When Lee Anne Arthur briefly stepped out of her mechanical engineering classroom, she had no idea that one of her students was about to swipe the cell phone she left behind. The 16-year-old student opened her apps, sifted through an image gallery, and found a partially nude photo of his teacher. He then sent the photo to all of his friends through text messages and social media. It didn’t take long before officials at the South Carolina technical school caught wind of the incident.
So this unnamed student was punished for this right?
Nope. Even though he stole someone’s property and violated her privacy, absolutely nothing has happened to him. Instead, the school has forced the teacher to resign. According to David Eubanks, the superintendent for the Union County school district, Mrs. Arthur is responsible for what happened because “I think we have a right to privacy, but when we take inappropriate information or pictures, we had best make sure it remains private…Students had access to very inappropriate pictures of a teacher.”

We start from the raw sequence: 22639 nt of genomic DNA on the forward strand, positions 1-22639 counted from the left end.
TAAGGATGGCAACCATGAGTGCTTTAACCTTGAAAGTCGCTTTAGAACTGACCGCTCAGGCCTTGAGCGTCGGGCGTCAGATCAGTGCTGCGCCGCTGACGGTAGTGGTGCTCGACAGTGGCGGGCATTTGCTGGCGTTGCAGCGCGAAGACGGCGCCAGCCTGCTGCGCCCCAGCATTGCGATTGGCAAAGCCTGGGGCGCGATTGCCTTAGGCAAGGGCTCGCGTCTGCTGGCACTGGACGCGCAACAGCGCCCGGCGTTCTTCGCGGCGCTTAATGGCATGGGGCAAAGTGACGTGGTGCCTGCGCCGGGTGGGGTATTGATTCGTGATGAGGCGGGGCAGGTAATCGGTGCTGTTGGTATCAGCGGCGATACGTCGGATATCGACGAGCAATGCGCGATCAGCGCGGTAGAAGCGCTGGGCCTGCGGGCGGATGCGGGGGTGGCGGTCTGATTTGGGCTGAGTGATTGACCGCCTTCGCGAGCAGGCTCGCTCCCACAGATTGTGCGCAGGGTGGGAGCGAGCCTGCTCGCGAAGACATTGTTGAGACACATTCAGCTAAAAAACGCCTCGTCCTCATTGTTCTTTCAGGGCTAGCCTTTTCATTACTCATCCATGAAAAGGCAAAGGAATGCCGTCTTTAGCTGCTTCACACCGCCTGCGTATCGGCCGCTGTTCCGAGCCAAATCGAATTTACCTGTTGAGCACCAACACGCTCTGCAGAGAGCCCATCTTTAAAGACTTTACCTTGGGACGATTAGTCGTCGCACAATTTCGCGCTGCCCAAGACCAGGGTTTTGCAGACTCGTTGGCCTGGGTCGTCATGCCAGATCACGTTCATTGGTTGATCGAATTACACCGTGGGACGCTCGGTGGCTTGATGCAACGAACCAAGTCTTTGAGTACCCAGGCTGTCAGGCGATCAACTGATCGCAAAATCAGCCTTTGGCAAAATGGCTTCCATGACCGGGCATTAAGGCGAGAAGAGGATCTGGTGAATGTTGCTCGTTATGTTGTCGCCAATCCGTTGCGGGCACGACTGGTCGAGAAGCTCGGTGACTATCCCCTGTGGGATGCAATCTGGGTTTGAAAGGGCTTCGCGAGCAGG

Yes. Stolen pictures. Mrs. Arthur is an adult who has every right to take provocative pictures of herself (which she took for her husband on Valentine’s day), and she teaches a classroom full of students who are old enough to know that stealing and violating someone’s privacy is morally and legally wrong. In any sane world, the student who did this, and only that student, would be punished.
The teacher has since forgiven the student, saying “He’s 16. He’s going to make stupid decisions. We all made stupid decisions at 16.” Still, one must wonder if this kid will ever become a responsible adult, if he learns that other people can be punished for his awful transgressions. If this is how schools are going to treat their kids, then the next generation is pretty much doomed.
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Contributed by Joshua Krause of The Daily Sheeple.
Joshua Krause is a reporter, writer and researcher at The Daily Sheeple. He was born and raised in the Bay Area and is a freelance writer and author. You can follow Joshua’s reports at Facebook or on his personal Twitter. Joshua’s website is Strange Danger .